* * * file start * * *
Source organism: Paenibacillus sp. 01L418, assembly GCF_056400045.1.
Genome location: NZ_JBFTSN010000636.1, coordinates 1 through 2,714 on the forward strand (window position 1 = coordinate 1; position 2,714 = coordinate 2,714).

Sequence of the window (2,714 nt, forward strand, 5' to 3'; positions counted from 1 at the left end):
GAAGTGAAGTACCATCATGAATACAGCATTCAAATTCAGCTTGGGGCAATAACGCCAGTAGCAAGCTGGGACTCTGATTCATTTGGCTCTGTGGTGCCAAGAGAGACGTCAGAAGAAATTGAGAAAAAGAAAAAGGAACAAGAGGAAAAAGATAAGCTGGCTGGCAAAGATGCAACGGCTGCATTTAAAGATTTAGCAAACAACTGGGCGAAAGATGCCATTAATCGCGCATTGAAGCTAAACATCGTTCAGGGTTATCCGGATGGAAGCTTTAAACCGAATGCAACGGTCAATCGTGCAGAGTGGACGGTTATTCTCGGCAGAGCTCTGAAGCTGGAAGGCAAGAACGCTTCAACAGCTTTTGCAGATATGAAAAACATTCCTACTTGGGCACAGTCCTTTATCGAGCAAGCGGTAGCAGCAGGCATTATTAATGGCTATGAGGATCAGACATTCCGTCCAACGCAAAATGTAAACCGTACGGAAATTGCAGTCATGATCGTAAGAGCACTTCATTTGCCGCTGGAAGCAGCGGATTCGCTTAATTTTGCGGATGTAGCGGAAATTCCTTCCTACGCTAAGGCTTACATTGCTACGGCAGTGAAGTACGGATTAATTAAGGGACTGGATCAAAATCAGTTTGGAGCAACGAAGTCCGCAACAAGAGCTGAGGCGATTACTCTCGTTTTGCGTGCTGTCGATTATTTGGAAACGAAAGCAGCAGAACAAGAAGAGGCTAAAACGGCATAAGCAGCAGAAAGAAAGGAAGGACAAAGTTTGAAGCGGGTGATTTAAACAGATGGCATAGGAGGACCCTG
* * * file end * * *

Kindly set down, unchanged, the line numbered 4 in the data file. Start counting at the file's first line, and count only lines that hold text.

GAAGTGAAGTACCATCATGAATACAGCATTCAAATTCAGCTTGGGGCAATAACGCCAGTAGCAAGCTGGGACTCTGATTCATTTGGCTCTGTGGTGCCAAGAGAGACGTCAGAAGAAATTGAGAAAAAGAAAAAGGAACAAGAGGAAAAAGATAAGCTGGCTGGCAAAGATGCAACGGCTGCATTTAAAGATTTAGCAAACAACTGGGCGAAAGATGCCATTAATCGCGCATTGAAGCTAAACATCGTTCAGGGTTATCCGGATGGAAGCTTTAAACCGAATGCAACGGTCAATCGTGCAGAGTGGACGGTTATTCTCGGCAGAGCTCTGAAGCTGGAAGGCAAGAACGCTTCAACAGCTTTTGCAGATATGAAAAACATTCCTACTTGGGCACAGTCCTTTATCGAGCAAGCGGTAGCAGCAGGCATTATTAATGGCTATGAGGATCAGACATTCCGTCCAACGCAAAATGTAAACCGTACGGAAATTGCAGTCATGATCGTAAGAGCACTTCATTTGCCGCTGGAAGCAGCGGATTCGCTTAATTTTGCGGATGTAGCGGAAATTCCTTCCTACGCTAAGGCTTACATTGCTACGGCAGTGAAGTACGGATTAATTAAGGGACTGGATCAAAATCAGTTTGGAGCAACGAAGTCCGCAACAAGAGCTGAGGCGATTACTCTCGTTTTGCGTGCTGTCGATTATTTGGAAACGAAAGCAGCAGAACAAGAAGAGGCTAAAACGGCATAAGCAGCAGAAAGAAAGGAAGGACAAAGTTTGAAGCGGGTGATTTAAACAGATGGCATAGGAGGACCCTG